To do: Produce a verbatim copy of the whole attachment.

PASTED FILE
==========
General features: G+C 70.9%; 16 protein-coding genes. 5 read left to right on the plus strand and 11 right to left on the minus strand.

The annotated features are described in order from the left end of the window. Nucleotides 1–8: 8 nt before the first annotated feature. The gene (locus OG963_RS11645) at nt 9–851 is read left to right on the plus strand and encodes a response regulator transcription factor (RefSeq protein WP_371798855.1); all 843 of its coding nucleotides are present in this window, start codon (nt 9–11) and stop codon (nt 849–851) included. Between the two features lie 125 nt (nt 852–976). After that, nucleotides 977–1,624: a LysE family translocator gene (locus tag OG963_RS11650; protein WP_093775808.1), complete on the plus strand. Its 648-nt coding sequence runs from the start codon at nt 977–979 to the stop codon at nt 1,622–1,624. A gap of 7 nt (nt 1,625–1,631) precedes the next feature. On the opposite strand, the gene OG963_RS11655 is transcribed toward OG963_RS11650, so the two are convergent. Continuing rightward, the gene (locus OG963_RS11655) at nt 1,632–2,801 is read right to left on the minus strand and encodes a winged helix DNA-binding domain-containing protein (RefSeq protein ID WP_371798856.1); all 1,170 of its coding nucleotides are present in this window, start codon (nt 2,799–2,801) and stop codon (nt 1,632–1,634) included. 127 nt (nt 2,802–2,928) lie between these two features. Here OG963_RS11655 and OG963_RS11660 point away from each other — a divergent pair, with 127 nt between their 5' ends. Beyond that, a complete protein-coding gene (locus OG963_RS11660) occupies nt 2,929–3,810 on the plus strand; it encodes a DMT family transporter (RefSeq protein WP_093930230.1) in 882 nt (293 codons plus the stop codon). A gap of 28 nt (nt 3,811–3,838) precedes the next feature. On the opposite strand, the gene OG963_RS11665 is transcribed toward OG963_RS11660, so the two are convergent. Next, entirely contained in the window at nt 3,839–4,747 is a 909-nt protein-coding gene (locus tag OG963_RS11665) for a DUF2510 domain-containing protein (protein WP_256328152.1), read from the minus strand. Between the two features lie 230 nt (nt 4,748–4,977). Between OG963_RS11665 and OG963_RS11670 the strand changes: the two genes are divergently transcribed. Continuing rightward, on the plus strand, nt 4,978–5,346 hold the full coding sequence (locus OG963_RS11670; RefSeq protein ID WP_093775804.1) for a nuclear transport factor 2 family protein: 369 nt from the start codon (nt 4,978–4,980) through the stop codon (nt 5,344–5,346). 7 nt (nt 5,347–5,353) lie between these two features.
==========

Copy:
General features: G+C 70.9%; 16 protein-coding genes. 5 read left to right on the plus strand and 11 right to left on the minus strand.

The annotated features are described in order from the left end of the window. Nucleotides 1–8: 8 nt before the first annotated feature. The gene (locus OG963_RS11645) at nt 9–851 is read left to right on the plus strand and encodes a response regulator transcription factor (RefSeq protein WP_371798855.1); all 843 of its coding nucleotides are present in this window, start codon (nt 9–11) and stop codon (nt 849–851) included. Between the two features lie 125 nt (nt 852–976). After that, nucleotides 977–1,624: a LysE family translocator gene (locus tag OG963_RS11650; protein WP_093775808.1), complete on the plus strand. Its 648-nt coding sequence runs from the start codon at nt 977–979 to the stop codon at nt 1,622–1,624. A gap of 7 nt (nt 1,625–1,631) precedes the next feature. On the opposite strand, the gene OG963_RS11655 is transcribed toward OG963_RS11650, so the two are convergent. Continuing rightward, the gene (locus OG963_RS11655) at nt 1,632–2,801 is read right to left on the minus strand and encodes a winged helix DNA-binding domain-containing protein (RefSeq protein ID WP_371798856.1); all 1,170 of its coding nucleotides are present in this window, start codon (nt 2,799–2,801) and stop codon (nt 1,632–1,634) included. 127 nt (nt 2,802–2,928) lie between these two features. Here OG963_RS11655 and OG963_RS11660 point away from each other — a divergent pair, with 127 nt between their 5' ends. Beyond that, a complete protein-coding gene (locus OG963_RS11660) occupies nt 2,929–3,810 on the plus strand; it encodes a DMT family transporter (RefSeq protein WP_093930230.1) in 882 nt (293 codons plus the stop codon). A gap of 28 nt (nt 3,811–3,838) precedes the next feature. On the opposite strand, the gene OG963_RS11665 is transcribed toward OG963_RS11660, so the two are convergent. Next, entirely contained in the window at nt 3,839–4,747 is a 909-nt protein-coding gene (locus tag OG963_RS11665) for a DUF2510 domain-containing protein (protein WP_256328152.1), read from the minus strand. Between the two features lie 230 nt (nt 4,748–4,977). Between OG963_RS11665 and OG963_RS11670 the strand changes: the two genes are divergently transcribed. Continuing rightward, on the plus strand, nt 4,978–5,346 hold the full coding sequence (locus OG963_RS11670; RefSeq protein ID WP_093775804.1) for a nuclear transport factor 2 family protein: 369 nt from the start codon (nt 4,978–4,980) through the stop codon (nt 5,344–5,346). 7 nt (nt 5,347–5,353) lie between these two features.